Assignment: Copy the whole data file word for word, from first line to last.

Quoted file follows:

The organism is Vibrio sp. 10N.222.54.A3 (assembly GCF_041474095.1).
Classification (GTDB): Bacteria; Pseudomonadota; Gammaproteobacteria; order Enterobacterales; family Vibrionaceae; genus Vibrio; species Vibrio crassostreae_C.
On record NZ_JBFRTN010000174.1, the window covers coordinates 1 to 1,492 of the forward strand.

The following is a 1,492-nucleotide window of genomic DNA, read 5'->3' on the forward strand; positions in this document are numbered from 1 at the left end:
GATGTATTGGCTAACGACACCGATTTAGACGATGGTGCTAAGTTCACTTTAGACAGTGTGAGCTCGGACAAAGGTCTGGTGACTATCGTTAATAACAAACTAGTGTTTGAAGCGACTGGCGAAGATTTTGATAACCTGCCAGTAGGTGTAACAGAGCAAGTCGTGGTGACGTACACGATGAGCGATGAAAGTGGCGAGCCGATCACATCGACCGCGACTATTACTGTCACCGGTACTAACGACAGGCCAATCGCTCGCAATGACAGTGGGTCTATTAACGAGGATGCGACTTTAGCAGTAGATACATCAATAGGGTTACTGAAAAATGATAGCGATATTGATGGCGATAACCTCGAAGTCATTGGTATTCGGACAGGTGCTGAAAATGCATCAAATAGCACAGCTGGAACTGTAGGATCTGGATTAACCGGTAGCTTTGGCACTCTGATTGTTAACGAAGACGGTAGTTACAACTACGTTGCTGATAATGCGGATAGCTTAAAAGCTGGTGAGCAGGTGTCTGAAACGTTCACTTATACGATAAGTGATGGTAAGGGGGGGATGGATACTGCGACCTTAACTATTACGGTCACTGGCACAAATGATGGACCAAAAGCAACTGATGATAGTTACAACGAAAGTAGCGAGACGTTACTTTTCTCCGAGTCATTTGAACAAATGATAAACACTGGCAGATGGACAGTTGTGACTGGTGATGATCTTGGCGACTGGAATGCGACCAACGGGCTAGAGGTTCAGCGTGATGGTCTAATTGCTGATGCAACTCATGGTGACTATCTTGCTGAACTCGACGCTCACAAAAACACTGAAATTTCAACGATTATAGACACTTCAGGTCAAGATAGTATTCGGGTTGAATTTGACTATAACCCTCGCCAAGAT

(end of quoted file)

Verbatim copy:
The organism is Vibrio sp. 10N.222.54.A3 (assembly GCF_041474095.1).
Classification (GTDB): Bacteria; Pseudomonadota; Gammaproteobacteria; order Enterobacterales; family Vibrionaceae; genus Vibrio; species Vibrio crassostreae_C.
On record NZ_JBFRTN010000174.1, the window covers coordinates 1 to 1,492 of the forward strand.

The following is a 1,492-nucleotide window of genomic DNA, read 5'->3' on the forward strand; positions in this document are numbered from 1 at the left end:
GATGTATTGGCTAACGACACCGATTTAGACGATGGTGCTAAGTTCACTTTAGACAGTGTGAGCTCGGACAAAGGTCTGGTGACTATCGTTAATAACAAACTAGTGTTTGAAGCGACTGGCGAAGATTTTGATAACCTGCCAGTAGGTGTAACAGAGCAAGTCGTGGTGACGTACACGATGAGCGATGAAAGTGGCGAGCCGATCACATCGACCGCGACTATTACTGTCACCGGTACTAACGACAGGCCAATCGCTCGCAATGACAGTGGGTCTATTAACGAGGATGCGACTTTAGCAGTAGATACATCAATAGGGTTACTGAAAAATGATAGCGATATTGATGGCGATAACCTCGAAGTCATTGGTATTCGGACAGGTGCTGAAAATGCATCAAATAGCACAGCTGGAACTGTAGGATCTGGATTAACCGGTAGCTTTGGCACTCTGATTGTTAACGAAGACGGTAGTTACAACTACGTTGCTGATAATGCGGATAGCTTAAAAGCTGGTGAGCAGGTGTCTGAAACGTTCACTTATACGATAAGTGATGGTAAGGGGGGGATGGATACTGCGACCTTAACTATTACGGTCACTGGCACAAATGATGGACCAAAAGCAACTGATGATAGTTACAACGAAAGTAGCGAGACGTTACTTTTCTCCGAGTCATTTGAACAAATGATAAACACTGGCAGATGGACAGTTGTGACTGGTGATGATCTTGGCGACTGGAATGCGACCAACGGGCTAGAGGTTCAGCGTGATGGTCTAATTGCTGATGCAACTCATGGTGACTATCTTGCTGAACTCGACGCTCACAAAAACACTGAAATTTCAACGATTATAGACACTTCAGGTCAAGATAGTATTCGGGTTGAATTTGACTATAACCCTCGCCAAGAT